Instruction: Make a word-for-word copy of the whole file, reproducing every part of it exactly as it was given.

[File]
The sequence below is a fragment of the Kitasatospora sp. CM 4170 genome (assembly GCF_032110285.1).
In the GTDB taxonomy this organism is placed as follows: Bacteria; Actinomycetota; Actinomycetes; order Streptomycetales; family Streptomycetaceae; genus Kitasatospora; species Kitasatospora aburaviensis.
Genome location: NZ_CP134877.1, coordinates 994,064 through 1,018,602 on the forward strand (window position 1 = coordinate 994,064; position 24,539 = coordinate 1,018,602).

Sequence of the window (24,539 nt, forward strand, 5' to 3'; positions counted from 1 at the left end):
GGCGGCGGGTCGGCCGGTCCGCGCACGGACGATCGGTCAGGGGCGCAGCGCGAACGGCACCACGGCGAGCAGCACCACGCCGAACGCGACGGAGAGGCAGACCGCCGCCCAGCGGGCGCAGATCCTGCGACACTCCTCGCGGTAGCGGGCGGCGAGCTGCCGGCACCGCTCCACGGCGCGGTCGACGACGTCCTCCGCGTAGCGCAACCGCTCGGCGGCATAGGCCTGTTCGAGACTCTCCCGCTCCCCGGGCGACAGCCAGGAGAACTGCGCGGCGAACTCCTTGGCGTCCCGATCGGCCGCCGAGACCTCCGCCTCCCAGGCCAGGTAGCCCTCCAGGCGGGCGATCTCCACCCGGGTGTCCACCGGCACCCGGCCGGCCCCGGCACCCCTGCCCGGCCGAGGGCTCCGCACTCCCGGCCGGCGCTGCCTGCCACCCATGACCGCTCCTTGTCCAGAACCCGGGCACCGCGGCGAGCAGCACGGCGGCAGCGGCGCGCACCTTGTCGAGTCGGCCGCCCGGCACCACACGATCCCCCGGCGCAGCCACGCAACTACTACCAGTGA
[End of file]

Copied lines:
The sequence below is a fragment of the Kitasatospora sp. CM 4170 genome (assembly GCF_032110285.1).
In the GTDB taxonomy this organism is placed as follows: Bacteria; Actinomycetota; Actinomycetes; order Streptomycetales; family Streptomycetaceae; genus Kitasatospora; species Kitasatospora aburaviensis.
Genome location: NZ_CP134877.1, coordinates 994,064 through 1,018,602 on the forward strand (window position 1 = coordinate 994,064; position 24,539 = coordinate 1,018,602).

Sequence of the window (24,539 nt, forward strand, 5' to 3'; positions counted from 1 at the left end):
GGCGGCGGGTCGGCCGGTCCGCGCACGGACGATCGGTCAGGGGCGCAGCGCGAACGGCACCACGGCGAGCAGCACCACGCCGAACGCGACGGAGAGGCAGACCGCCGCCCAGCGGGCGCAGATCCTGCGACACTCCTCGCGGTAGCGGGCGGCGAGCTGCCGGCACCGCTCCACGGCGCGGTCGACGACGTCCTCCGCGTAGCGCAACCGCTCGGCGGCATAGGCCTGTTCGAGACTCTCCCGCTCCCCGGGCGACAGCCAGGAGAACTGCGCGGCGAACTCCTTGGCGTCCCGATCGGCCGCCGAGACCTCCGCCTCCCAGGCCAGGTAGCCCTCCAGGCGGGCGATCTCCACCCGGGTGTCCACCGGCACCCGGCCGGCCCCGGCACCCCTGCCCGGCCGAGGGCTCCGCACTCCCGGCCGGCGCTGCCTGCCACCCATGACCGCTCCTTGTCCAGAACCCGGGCACCGCGGCGAGCAGCACGGCGGCAGCGGCGCGCACCTTGTCGAGTCGGCCGCCCGGCACCACACGATCCCCCGGCGCAGCCACGCAACTACTACCAGTGA